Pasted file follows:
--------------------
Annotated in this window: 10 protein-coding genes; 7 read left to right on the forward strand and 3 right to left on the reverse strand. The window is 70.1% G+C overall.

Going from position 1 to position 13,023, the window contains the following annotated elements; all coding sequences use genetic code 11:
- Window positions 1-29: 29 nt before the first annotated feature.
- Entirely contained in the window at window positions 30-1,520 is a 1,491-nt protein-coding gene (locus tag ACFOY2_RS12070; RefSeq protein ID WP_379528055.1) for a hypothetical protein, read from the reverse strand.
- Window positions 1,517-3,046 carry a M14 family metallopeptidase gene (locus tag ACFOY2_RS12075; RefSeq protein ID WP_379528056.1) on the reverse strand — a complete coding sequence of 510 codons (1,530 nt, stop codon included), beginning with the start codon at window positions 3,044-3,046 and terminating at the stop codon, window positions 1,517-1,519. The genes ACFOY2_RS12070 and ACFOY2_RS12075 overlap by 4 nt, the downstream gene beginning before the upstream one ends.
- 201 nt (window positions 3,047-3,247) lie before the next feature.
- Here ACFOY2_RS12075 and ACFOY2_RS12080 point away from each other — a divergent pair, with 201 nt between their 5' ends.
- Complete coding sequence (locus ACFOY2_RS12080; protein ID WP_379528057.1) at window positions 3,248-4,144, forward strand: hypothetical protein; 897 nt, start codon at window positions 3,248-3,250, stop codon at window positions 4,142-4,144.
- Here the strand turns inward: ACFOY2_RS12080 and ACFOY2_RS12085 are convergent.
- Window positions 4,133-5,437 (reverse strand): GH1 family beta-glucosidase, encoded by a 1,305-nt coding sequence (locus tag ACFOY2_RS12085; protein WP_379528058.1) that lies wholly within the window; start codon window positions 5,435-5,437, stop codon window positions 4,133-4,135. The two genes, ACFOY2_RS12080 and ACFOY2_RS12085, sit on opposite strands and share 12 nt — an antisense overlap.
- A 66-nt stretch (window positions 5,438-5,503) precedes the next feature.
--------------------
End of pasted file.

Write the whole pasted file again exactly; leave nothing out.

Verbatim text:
Annotated in this window: 10 protein-coding genes; 7 read left to right on the forward strand and 3 right to left on the reverse strand. The window is 70.1% G+C overall.

Going from position 1 to position 13,023, the window contains the following annotated elements; all coding sequences use genetic code 11:
- Window positions 1-29: 29 nt before the first annotated feature.
- Entirely contained in the window at window positions 30-1,520 is a 1,491-nt protein-coding gene (locus tag ACFOY2_RS12070; RefSeq protein ID WP_379528055.1) for a hypothetical protein, read from the reverse strand.
- Window positions 1,517-3,046 carry a M14 family metallopeptidase gene (locus tag ACFOY2_RS12075; RefSeq protein ID WP_379528056.1) on the reverse strand — a complete coding sequence of 510 codons (1,530 nt, stop codon included), beginning with the start codon at window positions 3,044-3,046 and terminating at the stop codon, window positions 1,517-1,519. The genes ACFOY2_RS12070 and ACFOY2_RS12075 overlap by 4 nt, the downstream gene beginning before the upstream one ends.
- 201 nt (window positions 3,047-3,247) lie before the next feature.
- Here ACFOY2_RS12075 and ACFOY2_RS12080 point away from each other — a divergent pair, with 201 nt between their 5' ends.
- Complete coding sequence (locus ACFOY2_RS12080; protein ID WP_379528057.1) at window positions 3,248-4,144, forward strand: hypothetical protein; 897 nt, start codon at window positions 3,248-3,250, stop codon at window positions 4,142-4,144.
- Here the strand turns inward: ACFOY2_RS12080 and ACFOY2_RS12085 are convergent.
- Window positions 4,133-5,437 (reverse strand): GH1 family beta-glucosidase, encoded by a 1,305-nt coding sequence (locus tag ACFOY2_RS12085; protein WP_379528058.1) that lies wholly within the window; start codon window positions 5,435-5,437, stop codon window positions 4,133-4,135. The two genes, ACFOY2_RS12080 and ACFOY2_RS12085, sit on opposite strands and share 12 nt — an antisense overlap.
- A 66-nt stretch (window positions 5,438-5,503) precedes the next feature.